Chennai

Chennai (Tamil: சென்னை), formerly known as Madras, is the capital of the southern state of Tamil Nadu in India. With a population of 8.6 million (2011 census), Chennai's urbanized area is the most populous in South India and the fourth most populous in India. It is situated on the east coast of peninsular India.

Though Chennai traces its history to Fort St George and adjoining village of Madrasapatnam founded by the British East India Company in 1640, some residential districts of the city are older. The name Madras was changed to Chennai in 1997 by a special act of the Tamil Nadu legislature.

Chennai is well-connected by road, rail and air and is a staging point for tours to the 7th century Pallava temple of Mahabalipuram, an UNESCO World Heritage site, the Hindu temples of Kanchipuram, Sriperumbudur and Tirupati, the bird sanctuary of Vedanthangal and the Pondicherry ashram.

Chennai has an extremely hot and humid climate, and has heavy rains during monsoons (July to November).

Understand

History

The Horse and rider, Anna Salai.

Long the site of earlier coastal settlements, Madras was founded in 1639 when the British East India Company (represented by Francis Day and Andrew Cogan and aided by a local translator Beri Thimappa) was granted land to build a trading settlement by the local ruler (Nayak) of the suburb of Vandavasi, Damerla Venkatapathy Nayak. The document of the land grant is dated 22 August 1639, and hence Madras celebrates its birthday on 22 August each year as Madras day. Madras was one of the first outposts of British East India Company. Colonel William Lambton, superintendent of the great Trigonometrical Survey of India, started his journey of triangulating India from St. Thomas Mount. The British built Fort St. George (today the legislative and administrative seat of the state). Fort St George was completed on St George's day in 1640 (23 April) and hence was named after the patron saint. George Town then developed becoming the modern city of Madras, absorbing several nearby boroughs. Thomas, one of the twelve apostles of Jesus Christ, is associated with Chennai. He is said to have come to India as an evangelist and died in what is now Chennai. Two suburbs, Santhome and St. Thomas Mount, are named in his memory.

In 1996, the Tamil Nadu government renamed Madras to Chennai providing the reason that 'Chennai' was the city's traditional name while Madras was one derived during colonial rule.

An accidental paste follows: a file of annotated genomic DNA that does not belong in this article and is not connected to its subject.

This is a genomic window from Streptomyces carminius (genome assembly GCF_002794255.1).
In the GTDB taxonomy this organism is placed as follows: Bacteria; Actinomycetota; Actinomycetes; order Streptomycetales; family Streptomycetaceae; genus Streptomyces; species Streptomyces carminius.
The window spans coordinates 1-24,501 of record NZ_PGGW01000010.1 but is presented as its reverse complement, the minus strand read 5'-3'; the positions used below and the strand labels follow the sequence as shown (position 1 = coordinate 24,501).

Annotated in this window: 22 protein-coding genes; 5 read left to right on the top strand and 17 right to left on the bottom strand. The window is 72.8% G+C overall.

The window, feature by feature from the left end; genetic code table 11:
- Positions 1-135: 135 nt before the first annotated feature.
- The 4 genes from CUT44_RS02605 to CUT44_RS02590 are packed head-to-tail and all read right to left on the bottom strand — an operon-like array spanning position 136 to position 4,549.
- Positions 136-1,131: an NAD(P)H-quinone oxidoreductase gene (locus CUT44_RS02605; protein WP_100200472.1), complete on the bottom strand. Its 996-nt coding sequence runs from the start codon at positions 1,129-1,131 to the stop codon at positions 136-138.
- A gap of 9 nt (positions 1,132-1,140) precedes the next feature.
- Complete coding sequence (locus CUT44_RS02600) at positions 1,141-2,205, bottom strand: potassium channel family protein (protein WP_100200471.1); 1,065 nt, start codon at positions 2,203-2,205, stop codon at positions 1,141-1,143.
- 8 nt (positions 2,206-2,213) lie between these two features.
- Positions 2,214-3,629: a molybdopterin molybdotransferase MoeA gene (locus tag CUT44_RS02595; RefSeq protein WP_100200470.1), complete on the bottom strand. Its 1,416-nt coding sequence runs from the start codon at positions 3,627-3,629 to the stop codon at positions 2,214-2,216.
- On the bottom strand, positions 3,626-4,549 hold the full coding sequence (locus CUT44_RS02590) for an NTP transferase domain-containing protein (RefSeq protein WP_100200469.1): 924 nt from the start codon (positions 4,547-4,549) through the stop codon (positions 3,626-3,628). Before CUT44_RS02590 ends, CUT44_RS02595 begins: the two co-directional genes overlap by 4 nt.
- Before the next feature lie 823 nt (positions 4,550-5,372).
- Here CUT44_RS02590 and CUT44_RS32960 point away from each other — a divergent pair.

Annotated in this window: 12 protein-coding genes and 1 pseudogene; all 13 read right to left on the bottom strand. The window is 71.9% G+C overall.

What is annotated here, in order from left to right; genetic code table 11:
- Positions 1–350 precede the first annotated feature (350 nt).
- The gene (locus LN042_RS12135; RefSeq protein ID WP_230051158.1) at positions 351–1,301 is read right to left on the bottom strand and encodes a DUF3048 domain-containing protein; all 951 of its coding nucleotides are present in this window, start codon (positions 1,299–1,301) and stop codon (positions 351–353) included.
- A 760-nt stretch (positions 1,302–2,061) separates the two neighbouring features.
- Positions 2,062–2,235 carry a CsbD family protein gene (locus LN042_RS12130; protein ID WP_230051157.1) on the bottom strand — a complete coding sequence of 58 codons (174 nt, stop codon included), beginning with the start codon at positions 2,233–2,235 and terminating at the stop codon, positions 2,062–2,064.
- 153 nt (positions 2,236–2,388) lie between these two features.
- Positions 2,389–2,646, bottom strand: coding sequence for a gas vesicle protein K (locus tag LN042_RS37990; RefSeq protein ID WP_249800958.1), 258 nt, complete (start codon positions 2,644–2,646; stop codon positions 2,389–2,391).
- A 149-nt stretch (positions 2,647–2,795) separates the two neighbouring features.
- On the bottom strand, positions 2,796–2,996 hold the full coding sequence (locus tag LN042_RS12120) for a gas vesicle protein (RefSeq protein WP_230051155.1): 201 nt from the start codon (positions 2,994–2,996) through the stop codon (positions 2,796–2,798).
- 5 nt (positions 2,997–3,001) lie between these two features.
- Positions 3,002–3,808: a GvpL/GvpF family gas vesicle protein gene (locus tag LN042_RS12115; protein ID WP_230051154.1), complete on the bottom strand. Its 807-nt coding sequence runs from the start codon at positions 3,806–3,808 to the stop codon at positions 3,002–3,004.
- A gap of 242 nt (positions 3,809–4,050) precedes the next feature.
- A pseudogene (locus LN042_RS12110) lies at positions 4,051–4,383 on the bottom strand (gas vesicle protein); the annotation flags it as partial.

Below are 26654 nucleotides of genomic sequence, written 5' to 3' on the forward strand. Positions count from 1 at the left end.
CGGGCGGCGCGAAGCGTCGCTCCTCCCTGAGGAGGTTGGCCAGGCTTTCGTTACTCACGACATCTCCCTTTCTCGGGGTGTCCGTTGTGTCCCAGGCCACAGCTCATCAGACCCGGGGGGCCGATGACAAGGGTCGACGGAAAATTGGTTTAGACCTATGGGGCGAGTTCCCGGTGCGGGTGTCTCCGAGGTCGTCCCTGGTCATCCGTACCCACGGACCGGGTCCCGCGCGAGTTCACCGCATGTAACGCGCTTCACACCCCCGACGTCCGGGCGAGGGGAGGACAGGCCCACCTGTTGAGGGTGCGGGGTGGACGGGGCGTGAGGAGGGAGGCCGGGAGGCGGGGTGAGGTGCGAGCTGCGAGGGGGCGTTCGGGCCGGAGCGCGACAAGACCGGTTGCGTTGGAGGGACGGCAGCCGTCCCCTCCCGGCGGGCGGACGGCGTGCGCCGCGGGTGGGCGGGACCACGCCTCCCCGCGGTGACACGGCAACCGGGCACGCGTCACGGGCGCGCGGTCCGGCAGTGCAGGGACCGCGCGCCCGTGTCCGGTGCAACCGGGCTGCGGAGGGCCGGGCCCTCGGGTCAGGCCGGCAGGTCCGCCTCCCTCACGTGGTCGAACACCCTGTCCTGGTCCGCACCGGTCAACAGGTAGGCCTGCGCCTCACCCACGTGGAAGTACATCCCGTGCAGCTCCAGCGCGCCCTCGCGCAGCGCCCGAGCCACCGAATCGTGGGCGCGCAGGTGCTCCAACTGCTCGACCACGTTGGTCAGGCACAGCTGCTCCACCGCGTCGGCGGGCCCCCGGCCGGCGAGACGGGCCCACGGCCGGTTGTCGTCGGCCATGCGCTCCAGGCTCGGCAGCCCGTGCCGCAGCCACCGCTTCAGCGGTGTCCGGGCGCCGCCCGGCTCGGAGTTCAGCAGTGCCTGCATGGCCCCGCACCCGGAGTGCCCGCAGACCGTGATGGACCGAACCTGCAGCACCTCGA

Madras is derived from Madraspatnam, a name given to the area when the British negotiated settling there. The origin of the name is uncertain. Tradition suggests that a fishing village near to the location of the British settlement was called Madraspatnam. Others think early Portuguese may have called the area Madre de Sois after an early settler, or Madre de Deus after an early church (of St. Mary).

Chennai is derived from Chennapatnam, a name with almost equally uncertain origins. Tradition has it that Chennapatnam was the name of a fishing village near to the location of Madraspatnam. However it is not clear if the village was there beforehand or grew up around the British Madraspatnam settlement. There are some suggestions that the name was given to the developing Indian settlement honor a local Indian administrator.

As the settlements grew, the exact location of both Chennapatnam and Madraspatnam became confused as the two settlements merged into a single town.

Under the British, the then city of Madras grew to be a major city, It was the capital of the Madras presidency, a province that covered the parts of Southern India that were not governed by any of the other princely states. After independence, it became the capital of Madras state, and when the states were reorganized on a linguistic basis, it became the capital of Tamil Nadu.

Chennai boasts of many well known people including Elihu Yale, whose liberal gift funded the construction of Yale University in 1718; Indira Nooyi CEO of Pepsi International; A.R. Rahman, the musical genius of "Slumdog Millionaire", Manirathnam the ace film Director, Vijay Armirthraj, Ramesh Krishnan and his father Ramanathan krishnan who were holding the Indian flag high in Tennis and chess wizard Vishwanathan Anand among many others.

Culture

Chennai is gateway to the South, and its culture is distinctly different from that of any other city in India. Tamil tradition and culture is essentially the celebration of the beauty, which is exemplified through dance, clothing, and sculptures. Chennai is both an orthodox and a modern cosmopolitan city; the culture of the city reflects its diverse population. The traditional arts, music, dance and all other art forms of Tamil Nadu grow and flourish here. The food is a unique blend of traditional, to fast foods and filter kaapi. It’s a land of temples and priests. The architecture ranges from ancient temples to modern high-rises. Music is classical and western, to the growing nightlife in the city. You can find a school for traditional Bharatanatyam or Salsa dance and for music a veena / violin or for Guitar/drums school in almost every neighborhood of the city. Chennai checks reflects its traditionalism every December when the music season is in full swing. Clothes are generally conservative but young people are contemporary.

Climate

Climate of Chennai is Tropical.

Chennai has mainly two seasons - summer (35-42°C / 95-108°F) April–June (Highest temperature ever recorded is 45°C / 113°F on 30 May 2003) and monsoon (Oct-Dec). It receives scanty rainfall from the south-west monsoon (Jun-Sep), but gets its bountiful rains from the north-east monsoon from October through December, thus amounting to about 125–150 cm (49–59 in) of rainfall annually. Rainfalls occur usually from October to December. During some seasons, Chennai gets ample amount of rainfall if there are depressions in Bay of Bengal.